How the state is a roadblock to progress
Red tape-obsessed, visionless governments are holding back the kind of big and risky innovation society needs.
Portcullis House is a £235million high-security extension to the Palace of Westminster, providing office accommodation for 210 members of parliament. Opened in 2001, the building has a number of interesting features, including two shallow internal lakes. Unfortunately, this twenty-first century home for our parliamentarians has no wifi facilities. Such an omission may be indicative of the political class’s approach to technology.
On Tuesday this week, the Royal Society of Chemistry made the first ever live webcast from the House of Commons, on Science and the General Election. The minister for science and innovation, Lord Paul Drayson – millionaire creator of the Scoople (a scoop-shaped crisp) and much else besides – was there representing the government. He argued that science is central to economic recovery. His shadow, the dapper Conservative MP for Windsor, Adam Afriyie, argued that only the Tories can get the UK out of today’s economic hole and preserve science from cuts. Finally, the Liberal Democrat MP and medic, Dr Evan Harris, insisted that the Treasury needs to have its own chief scientific adviser if it is ever to grasp that spending on science and technology needs to be ring-fenced over the long term, and cannot be made contingent on booms and slumps.
Sadly, the House of Commons has seen just two similar debates in the past decade and there is virtually no electoral discussion on the wider politics of innovation, despite the fact that two important reports have just come out on innovation and UK plc (read them here and here). Worse, skirmishes on the issue combine both the deification of scientists as political advisers and the reduction of science policy to the crude spreadsheets of international economic performance – ‘comparative advantage’, as Drayson termed it.
Science is rarely seen as a positive end in itself. The New Scientism, which deifies science and makes it the chief arbiter of public policy (on climate change, obesity, alcohol, smoking and so on), is alive and corrosive. Alongside this, the recession has reinforced the view that both British science and science education at secondary and higher levels should be treated as purely economic matters: as either good, but in need of efficiency cuts (Drayson), or as very good and not deserving of cuts (everyone else). These two prejudices about science, and the reluctance to give science free rein on its own account, leads to a policy outlook that always wants to control science, and in particular to subject the broader process of technological innovation to the dead hand of regulation.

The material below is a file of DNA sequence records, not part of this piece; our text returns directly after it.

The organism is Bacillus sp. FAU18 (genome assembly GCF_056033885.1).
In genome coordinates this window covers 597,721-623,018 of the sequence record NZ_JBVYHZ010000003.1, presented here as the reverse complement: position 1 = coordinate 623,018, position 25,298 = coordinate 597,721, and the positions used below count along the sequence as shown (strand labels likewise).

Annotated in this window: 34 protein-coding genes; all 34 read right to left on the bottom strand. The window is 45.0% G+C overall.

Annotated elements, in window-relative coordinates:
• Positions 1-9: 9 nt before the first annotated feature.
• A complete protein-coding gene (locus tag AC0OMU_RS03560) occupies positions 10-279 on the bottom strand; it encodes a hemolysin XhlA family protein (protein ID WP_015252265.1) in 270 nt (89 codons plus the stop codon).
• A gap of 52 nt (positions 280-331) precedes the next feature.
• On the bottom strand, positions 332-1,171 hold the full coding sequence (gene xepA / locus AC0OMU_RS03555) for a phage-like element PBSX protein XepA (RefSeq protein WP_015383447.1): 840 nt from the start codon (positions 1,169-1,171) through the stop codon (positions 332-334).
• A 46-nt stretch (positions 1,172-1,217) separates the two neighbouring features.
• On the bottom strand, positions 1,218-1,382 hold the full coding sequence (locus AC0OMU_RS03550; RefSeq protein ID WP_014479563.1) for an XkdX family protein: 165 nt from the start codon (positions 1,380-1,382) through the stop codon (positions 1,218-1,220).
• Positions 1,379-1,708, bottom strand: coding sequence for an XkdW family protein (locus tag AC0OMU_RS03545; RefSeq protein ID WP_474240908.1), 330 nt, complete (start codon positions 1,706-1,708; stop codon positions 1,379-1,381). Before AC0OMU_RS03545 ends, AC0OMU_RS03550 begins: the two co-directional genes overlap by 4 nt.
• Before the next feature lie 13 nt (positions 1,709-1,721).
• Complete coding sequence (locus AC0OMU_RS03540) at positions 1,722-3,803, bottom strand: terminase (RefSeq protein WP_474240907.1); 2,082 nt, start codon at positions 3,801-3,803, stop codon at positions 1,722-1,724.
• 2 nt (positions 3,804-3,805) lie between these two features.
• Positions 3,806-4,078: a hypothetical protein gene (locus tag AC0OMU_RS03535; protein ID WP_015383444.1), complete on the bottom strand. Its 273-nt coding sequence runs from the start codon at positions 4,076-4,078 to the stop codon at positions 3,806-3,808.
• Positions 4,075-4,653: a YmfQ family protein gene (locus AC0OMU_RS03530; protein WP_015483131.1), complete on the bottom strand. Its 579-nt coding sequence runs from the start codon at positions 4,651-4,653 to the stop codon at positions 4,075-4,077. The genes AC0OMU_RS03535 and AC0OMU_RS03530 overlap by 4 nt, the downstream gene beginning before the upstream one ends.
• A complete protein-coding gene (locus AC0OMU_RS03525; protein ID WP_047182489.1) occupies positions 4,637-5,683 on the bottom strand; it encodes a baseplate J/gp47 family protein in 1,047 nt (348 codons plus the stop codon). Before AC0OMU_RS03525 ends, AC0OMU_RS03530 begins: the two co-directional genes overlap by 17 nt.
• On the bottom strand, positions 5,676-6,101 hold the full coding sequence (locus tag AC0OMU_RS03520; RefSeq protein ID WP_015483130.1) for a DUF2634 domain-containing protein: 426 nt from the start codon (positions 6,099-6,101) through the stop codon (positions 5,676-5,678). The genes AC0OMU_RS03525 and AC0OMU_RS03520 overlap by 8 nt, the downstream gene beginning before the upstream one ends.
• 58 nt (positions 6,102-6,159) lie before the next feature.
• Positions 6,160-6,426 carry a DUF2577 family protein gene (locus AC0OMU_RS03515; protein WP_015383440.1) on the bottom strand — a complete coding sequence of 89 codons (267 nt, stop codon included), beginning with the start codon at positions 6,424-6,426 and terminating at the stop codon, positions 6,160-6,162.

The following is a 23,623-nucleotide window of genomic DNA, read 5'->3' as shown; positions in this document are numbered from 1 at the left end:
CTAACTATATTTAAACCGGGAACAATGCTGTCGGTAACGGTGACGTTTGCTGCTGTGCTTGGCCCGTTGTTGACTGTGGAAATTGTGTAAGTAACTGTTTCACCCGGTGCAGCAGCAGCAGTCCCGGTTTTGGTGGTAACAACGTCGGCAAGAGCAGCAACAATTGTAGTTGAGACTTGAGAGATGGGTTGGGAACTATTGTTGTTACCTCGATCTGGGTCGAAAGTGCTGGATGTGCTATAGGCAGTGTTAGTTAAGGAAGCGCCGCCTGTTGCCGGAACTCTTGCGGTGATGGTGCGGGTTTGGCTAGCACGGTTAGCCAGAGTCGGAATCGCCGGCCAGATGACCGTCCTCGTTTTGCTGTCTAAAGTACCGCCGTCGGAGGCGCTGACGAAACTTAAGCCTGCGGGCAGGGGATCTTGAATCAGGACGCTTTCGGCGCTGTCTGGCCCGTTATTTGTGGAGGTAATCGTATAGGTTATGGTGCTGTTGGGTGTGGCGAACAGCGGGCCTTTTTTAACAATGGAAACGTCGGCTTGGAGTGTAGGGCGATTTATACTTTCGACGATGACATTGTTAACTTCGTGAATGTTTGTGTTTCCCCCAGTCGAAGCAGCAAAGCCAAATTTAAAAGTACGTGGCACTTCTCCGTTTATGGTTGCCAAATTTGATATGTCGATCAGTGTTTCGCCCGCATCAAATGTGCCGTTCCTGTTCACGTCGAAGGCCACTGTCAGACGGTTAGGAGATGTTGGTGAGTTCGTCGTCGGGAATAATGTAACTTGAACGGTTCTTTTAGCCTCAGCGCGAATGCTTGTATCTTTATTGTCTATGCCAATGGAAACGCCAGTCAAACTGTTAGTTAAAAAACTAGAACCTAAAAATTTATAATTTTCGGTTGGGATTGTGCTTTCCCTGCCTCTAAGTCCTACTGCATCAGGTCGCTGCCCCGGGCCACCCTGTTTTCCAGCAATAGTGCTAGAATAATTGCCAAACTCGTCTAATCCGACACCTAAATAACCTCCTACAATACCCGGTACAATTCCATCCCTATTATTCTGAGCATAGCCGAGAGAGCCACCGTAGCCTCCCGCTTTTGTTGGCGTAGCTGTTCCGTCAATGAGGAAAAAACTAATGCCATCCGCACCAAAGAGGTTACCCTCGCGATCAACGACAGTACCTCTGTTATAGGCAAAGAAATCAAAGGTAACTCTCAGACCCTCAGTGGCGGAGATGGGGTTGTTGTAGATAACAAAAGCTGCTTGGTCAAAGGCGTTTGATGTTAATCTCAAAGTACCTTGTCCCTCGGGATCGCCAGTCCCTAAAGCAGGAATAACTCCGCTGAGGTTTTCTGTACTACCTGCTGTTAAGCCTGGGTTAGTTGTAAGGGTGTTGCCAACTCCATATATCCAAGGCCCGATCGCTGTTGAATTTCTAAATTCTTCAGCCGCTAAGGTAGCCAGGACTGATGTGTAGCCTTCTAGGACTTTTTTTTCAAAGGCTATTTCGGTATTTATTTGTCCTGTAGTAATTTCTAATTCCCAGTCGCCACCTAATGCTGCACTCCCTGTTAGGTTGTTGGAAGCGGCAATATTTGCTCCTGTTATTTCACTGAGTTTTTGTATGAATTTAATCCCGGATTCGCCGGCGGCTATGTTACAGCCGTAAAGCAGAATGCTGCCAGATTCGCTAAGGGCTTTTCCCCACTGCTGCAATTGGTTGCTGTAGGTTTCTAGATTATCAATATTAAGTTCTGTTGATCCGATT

The panic about climate change has done much to make the regulation of innovation seem not just necessary, but positively desirable. In a little noticed speech on ‘Red-Green renewal’, delivered back in 2006, the foreign secretary, David Miliband, went so far as to say that mandatory tradable emissions standards for car manufacturers, tougher energy ratings for products, and ‘regulating out of existence high polluting electrical equipment and household appliances’ should be ‘a new mission for the EU’.
Here, regulation is seen as a force for innovation. This was confirmed in the Labour government’s 2008 White Paper Innovation Nation, which saw regulation, alongside public procurement and public services, as able to ‘shape the market’ for innovations. Here, capitalism was guilty only of market failure. As a result, then, the British state must ride to the rescue and lend its full experience and dynamism to the business of making new products, new services and new processes.
This conception was silly. Genuine innovation, of the sort that can create whole new industries, knows few rules, so regulation is unlikely to accelerate it. Still, in those days, there was a ministry called the Department of Business, Enterprise and Regulatory Reform, and there was at least a nod to the idea that regulation can hinder innovation. In 2007, the government’s Human Fertilisation and Embryology Authority finally, and with enormous generosity, allowed women to donate eggs for genetic research, and in 2009 Britain’s most esteemed scientific body, the Royal Society, put in a word for genetically modified foods.
But right now it’s hard to detect, in elite circles, real enthusiasm for innovation. At Portcullis House, Evan Harris made much of his hostility to restraints on research in stem cells. Yet at the same time, he agreed that Britain should concentrate its space research on satellites – and, in classic style, went out of his way to denounce manned space flight as an expensive kind of glamour.